CONCLUSIÓN: Una alta prevalencia de resistencia insulínica fue identificada entre las adolescentes, lo que demuestra la importancia del diagnóstico precoz de ese factor de riesgo cardiometabólico, así como la necesidad de educación en salud en la adolescencia.

OBJETIVO: Avaliar a prevalência de resistência insulínica em escolares com diferentes estados nutricionais.
MÉTODOS: Tratase de um estudo transversal realizado com 100 adolescentes do sexo feminino com idade entre 10 e 19 anos regularmente matriculadas em escolas da rede pública de ensino de São Luís/MA. As variáveis avaliadas foram: peso, altura, índice de massa corporal, glicemia de jejum e insulina. A resistência à insulina foi determinada através do índice Homeostasis Model Assessment for Insulin Resistance. O estudo obteve a aprovação do Comitê de Ética em Pesquisa do Hospital Universitário da Universidade Federal do Maranhão, parecer 251/11.
RESULTADOS: As participantes foram estratificadas em três grupos, de acordo com o estado nutricional: grupo obesidade - GOB (n=25), grupo sobrepeso - GSP (n=38) e grupo eutrófico - GET (n=37). A prevalência de resistência insulínica foi de 24,3% no GET, 63,2% no GSP e 68% no GOB.
CONCLUSÃO: Uma alta prevalência de resistência insulínica foi identificada entre as adolescentes, o que demonstra a importância do diagnóstico precoce desse fator de risco cardiometabólico, bem como a necessidade de educação em saúde na adolescência.


Obesity during childhood and adolescence is a complex public health problem that has expanded during the past few decades all over the world1. The report on Ending Childhood Obesity2 indicated the number of overweight children in low to medium income countries more than doubled between 1990 and 2014, climbing from 7.5 to 15.5 million. Brazil´s Family Budget Survey3 (POF 2008-2009) indicated that obesity affects 5.8% of boys and 4.0% of girls between 10 and 19 years of age.

Obesity and metabolic disease rates are alarming all over the world, affecting steadily increasing numbers of children and adolescents1. Clinical and epidemiological studies have shown that body fat distribution is related to cardiovascular risk factors in adults, as well as children and adolescents1.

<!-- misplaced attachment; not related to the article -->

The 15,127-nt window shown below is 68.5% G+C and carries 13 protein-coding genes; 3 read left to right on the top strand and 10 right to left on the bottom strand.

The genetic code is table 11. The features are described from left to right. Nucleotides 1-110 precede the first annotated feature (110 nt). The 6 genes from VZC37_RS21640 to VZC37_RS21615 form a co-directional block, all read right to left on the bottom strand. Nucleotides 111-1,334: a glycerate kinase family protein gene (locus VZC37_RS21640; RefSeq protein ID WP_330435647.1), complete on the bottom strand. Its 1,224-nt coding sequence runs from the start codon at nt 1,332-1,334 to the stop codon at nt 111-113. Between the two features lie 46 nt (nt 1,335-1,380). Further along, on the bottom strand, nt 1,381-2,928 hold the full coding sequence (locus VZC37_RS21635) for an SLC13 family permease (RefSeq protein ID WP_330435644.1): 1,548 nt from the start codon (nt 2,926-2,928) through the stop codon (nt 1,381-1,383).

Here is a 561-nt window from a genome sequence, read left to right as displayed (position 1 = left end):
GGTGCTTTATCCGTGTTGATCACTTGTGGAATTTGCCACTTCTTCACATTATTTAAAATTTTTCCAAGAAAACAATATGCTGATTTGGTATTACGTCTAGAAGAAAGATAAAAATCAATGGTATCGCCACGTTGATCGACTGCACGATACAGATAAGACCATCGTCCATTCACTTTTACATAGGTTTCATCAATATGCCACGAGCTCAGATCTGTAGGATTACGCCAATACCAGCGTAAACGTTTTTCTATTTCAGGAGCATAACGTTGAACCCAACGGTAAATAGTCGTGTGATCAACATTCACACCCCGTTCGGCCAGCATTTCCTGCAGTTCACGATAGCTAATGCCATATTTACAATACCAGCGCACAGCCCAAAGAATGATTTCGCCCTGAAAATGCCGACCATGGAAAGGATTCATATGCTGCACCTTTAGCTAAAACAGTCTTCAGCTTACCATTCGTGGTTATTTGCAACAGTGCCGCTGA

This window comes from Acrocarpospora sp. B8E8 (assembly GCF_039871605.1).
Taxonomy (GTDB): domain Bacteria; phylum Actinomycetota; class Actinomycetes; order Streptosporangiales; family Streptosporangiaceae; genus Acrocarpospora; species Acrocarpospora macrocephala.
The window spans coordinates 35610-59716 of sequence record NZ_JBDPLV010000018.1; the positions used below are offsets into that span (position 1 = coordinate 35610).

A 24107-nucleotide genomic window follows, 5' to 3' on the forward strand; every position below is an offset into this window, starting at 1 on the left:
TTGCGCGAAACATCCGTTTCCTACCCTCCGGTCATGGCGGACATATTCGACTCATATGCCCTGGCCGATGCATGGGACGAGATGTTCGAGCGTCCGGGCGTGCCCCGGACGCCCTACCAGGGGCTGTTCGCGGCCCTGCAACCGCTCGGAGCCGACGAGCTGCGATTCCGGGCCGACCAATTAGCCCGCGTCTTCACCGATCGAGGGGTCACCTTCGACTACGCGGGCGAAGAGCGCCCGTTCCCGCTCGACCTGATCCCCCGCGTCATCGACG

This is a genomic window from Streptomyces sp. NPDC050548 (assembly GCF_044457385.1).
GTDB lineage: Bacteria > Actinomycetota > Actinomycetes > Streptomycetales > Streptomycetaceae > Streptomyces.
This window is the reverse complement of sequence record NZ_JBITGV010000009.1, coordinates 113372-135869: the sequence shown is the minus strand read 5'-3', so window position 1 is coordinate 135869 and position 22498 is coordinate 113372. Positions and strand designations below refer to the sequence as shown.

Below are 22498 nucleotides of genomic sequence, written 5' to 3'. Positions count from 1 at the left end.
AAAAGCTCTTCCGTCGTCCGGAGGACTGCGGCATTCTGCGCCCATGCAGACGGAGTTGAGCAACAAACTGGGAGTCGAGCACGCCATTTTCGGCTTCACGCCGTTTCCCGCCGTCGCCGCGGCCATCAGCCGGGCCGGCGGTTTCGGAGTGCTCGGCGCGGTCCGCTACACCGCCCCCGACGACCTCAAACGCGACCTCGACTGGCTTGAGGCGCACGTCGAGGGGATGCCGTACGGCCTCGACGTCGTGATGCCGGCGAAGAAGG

The Body Mass Index (BMI) is the most widely used tool for diagnosing obesity, with the World Health Organization (WHO) establishing BMI reference standards for age and gender, recommending its use to assess children and adolescents everywhere, regardless of ethnicity, social and economic status or type of diet4. The BMI has been widely used to identify adiposity in children and adolescents, as it is easy to obtain data at low cost, presenting a good correlation with body fat5.

Overweight may step up the risks of developing metabolic alterations such as dyslipidemias, insulin resistance (IR), reduced glucose tolerance and high blood pressure6. Insulin resistance is characterized by weak insulin action7 resulting from a reduction in its ability to stimulate glucose use. Pancreatic b-cells step up insulin production and secretion as a compensatory mechanism (hyperinsulinemia) while glucose tolerance remains normal8. Insulin resistance has been rated as a collective health problem that even affects children and adolescents8.

Evidence indicates that IR is common among children9 and adolescents and, as homeostatic model assessment (HOMA) is a reliable tool that is widely used to measure IR in adolescents9-11, this study intends to assess the presence of IR among schoolchildren in São Luís, Maranhão State, Northeast Brazil.